Kids love technology, often times even more than their adult counterparts (which can make it hard to stay on top of what kids are doing online). My kids are still young but use technology to learn new things, play games, and connect with others. My nine-year-old likes to FaceTime his uncles and make videos with his iPod. My six-year-old learned how to tie his shoes in one afternoon by watching a YouTube video. My four year old just likes to watch movies and draw pictures.
Our biggest challenge right now is limiting the time they are using technology and making sure they are creative and active in other ways. But, I know there are many greater cyber safety concerns as they get older, which is why I recently attended a seminar on Kids and Cyber Safety at their school. Dave Eisenmann, Director of Instructional Technology and Media Services at Minnetonka Public Schools, spoke to the 5th-8th graders, and then later to parents who wanted to attend. Dave shared a tremendous amount of information and resources and I wanted to highlight a few that hit home for me.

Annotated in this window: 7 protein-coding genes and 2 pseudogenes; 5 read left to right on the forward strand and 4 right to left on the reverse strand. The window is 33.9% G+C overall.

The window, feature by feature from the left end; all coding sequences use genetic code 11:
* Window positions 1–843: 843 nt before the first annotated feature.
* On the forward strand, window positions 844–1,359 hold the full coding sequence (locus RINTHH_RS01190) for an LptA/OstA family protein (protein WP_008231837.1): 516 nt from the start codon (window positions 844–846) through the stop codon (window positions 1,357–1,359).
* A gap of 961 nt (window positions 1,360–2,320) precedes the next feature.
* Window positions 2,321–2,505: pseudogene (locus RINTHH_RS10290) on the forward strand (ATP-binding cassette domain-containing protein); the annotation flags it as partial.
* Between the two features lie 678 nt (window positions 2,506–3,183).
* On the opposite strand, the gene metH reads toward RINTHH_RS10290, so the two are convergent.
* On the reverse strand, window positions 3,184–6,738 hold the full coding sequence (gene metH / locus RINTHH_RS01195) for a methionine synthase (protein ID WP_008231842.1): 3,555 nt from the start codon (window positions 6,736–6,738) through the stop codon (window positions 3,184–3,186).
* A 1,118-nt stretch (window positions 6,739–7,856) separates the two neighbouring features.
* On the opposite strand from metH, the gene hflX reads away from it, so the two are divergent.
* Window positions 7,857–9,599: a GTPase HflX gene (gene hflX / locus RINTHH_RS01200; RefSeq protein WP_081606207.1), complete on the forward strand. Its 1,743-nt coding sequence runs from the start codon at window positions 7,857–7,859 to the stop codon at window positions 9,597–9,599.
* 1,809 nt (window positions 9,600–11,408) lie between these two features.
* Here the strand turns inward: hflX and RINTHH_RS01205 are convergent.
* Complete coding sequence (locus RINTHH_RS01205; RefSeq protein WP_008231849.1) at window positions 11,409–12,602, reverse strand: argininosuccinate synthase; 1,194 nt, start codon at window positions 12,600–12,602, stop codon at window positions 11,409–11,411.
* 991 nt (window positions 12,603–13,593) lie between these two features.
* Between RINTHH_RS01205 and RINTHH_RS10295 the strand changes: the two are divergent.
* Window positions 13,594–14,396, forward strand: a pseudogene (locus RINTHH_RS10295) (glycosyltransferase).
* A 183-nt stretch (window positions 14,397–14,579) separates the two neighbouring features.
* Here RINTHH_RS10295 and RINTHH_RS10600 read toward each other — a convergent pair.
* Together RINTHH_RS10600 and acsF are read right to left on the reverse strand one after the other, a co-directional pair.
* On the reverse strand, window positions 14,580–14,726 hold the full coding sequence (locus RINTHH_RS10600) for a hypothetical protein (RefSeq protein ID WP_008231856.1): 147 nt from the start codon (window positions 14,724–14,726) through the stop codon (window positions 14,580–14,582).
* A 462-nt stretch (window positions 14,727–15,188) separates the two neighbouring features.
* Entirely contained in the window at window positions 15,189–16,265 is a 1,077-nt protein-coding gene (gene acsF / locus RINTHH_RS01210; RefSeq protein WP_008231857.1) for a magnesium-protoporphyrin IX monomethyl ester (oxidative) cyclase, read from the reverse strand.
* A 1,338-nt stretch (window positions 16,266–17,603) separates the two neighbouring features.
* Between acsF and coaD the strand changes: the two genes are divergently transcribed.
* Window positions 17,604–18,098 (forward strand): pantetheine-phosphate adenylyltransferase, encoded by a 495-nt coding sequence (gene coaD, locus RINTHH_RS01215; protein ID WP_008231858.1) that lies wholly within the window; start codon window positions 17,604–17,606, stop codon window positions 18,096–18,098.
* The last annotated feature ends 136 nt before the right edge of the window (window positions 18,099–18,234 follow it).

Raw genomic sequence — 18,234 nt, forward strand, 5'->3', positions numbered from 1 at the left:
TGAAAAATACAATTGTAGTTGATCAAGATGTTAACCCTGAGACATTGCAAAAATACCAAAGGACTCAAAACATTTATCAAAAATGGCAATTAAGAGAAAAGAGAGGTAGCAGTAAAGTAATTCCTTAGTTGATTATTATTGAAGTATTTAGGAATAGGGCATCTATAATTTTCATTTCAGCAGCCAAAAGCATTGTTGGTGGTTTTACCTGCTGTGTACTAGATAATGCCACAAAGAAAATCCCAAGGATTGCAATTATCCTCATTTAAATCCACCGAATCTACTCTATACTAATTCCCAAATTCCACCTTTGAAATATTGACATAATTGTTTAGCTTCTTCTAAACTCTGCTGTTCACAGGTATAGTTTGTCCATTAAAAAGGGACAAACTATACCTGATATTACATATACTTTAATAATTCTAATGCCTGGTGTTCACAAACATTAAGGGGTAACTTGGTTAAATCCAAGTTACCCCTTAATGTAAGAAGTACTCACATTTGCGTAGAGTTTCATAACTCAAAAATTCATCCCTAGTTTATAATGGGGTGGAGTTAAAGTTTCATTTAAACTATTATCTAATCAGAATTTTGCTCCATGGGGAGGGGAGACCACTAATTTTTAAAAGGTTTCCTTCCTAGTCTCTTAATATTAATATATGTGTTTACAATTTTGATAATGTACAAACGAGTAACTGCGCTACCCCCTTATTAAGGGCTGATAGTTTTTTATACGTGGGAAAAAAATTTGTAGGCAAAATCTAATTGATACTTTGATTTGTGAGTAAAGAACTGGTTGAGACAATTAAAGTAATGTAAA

Cyber Safety Tips for Parents and Teachers
As a person who works in social media and technology, I was happy to see this as Dave’s first point. It is important that all parents and teachers see that there are amazing things that kids are doing online. New ways to learn, new ways to connect, and for teachers and parents – new ways to teach.
One of the best ways to understand what your kids are doing online is to try to understand it yourself. This doesn’t necessarily mean starting an account on Twitter, Snapchat, Instagram, Ask.fm, and so on, but at least Google it, read about it, and be aware of it.
Emphasize that Nothing is Private, and Everything is Permanent – There are many adults who need to be reminded of this too. But for teens thinking about college admissions and future careers, everything they post and say is an advertisement for their character and can affect their futures in ways they haven’t even imagined.
Common Sense Media
Dave offered tips, ideas, and links to over a hundred online resources (Dave said we could share them here). The most useful to our family so far has been the CommonSenseMedia.org app. When my kids ask me if they can watch a movie or TV show, play a video game, or download a new app, I can look it up first to see if it is appropriate for their age. The newsletters (which you can customize for your kids sex and age) also help you to stay on top of media trends. It is by far the best resource I have found for identifying what media is appropriate for your kids besides previewing it yourself.
An online resource is Staysafe.org’s guide on Internet Safety for Teens.